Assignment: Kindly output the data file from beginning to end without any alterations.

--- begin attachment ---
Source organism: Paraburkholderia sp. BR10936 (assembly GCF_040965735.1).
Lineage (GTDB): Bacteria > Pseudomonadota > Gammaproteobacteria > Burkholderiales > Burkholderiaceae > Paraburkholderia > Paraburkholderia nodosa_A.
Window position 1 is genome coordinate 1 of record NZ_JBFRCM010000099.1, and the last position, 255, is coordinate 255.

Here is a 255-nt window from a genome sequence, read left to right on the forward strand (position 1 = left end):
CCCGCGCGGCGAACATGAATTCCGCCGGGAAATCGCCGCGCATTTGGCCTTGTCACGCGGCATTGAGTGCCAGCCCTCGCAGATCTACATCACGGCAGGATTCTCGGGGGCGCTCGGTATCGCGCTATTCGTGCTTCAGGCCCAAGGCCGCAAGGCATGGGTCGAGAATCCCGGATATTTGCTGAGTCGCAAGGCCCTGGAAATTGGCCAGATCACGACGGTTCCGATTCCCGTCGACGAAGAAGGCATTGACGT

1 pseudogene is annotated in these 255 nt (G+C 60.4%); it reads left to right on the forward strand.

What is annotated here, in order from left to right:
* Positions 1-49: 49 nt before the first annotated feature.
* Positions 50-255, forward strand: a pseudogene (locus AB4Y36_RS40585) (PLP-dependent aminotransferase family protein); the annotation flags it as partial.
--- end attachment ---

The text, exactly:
Source organism: Paraburkholderia sp. BR10936 (assembly GCF_040965735.1).
Lineage (GTDB): Bacteria > Pseudomonadota > Gammaproteobacteria > Burkholderiales > Burkholderiaceae > Paraburkholderia > Paraburkholderia nodosa_A.
Window position 1 is genome coordinate 1 of record NZ_JBFRCM010000099.1, and the last position, 255, is coordinate 255.

Here is a 255-nt window from a genome sequence, read left to right on the forward strand (position 1 = left end):
CCCGCGCGGCGAACATGAATTCCGCCGGGAAATCGCCGCGCATTTGGCCTTGTCACGCGGCATTGAGTGCCAGCCCTCGCAGATCTACATCACGGCAGGATTCTCGGGGGCGCTCGGTATCGCGCTATTCGTGCTTCAGGCCCAAGGCCGCAAGGCATGGGTCGAGAATCCCGGATATTTGCTGAGTCGCAAGGCCCTGGAAATTGGCCAGATCACGACGGTTCCGATTCCCGTCGACGAAGAAGGCATTGACGT

1 pseudogene is annotated in these 255 nt (G+C 60.4%); it reads left to right on the forward strand.

What is annotated here, in order from left to right:
* Positions 1-49: 49 nt before the first annotated feature.
* Positions 50-255, forward strand: a pseudogene (locus AB4Y36_RS40585) (PLP-dependent aminotransferase family protein); the annotation flags it as partial.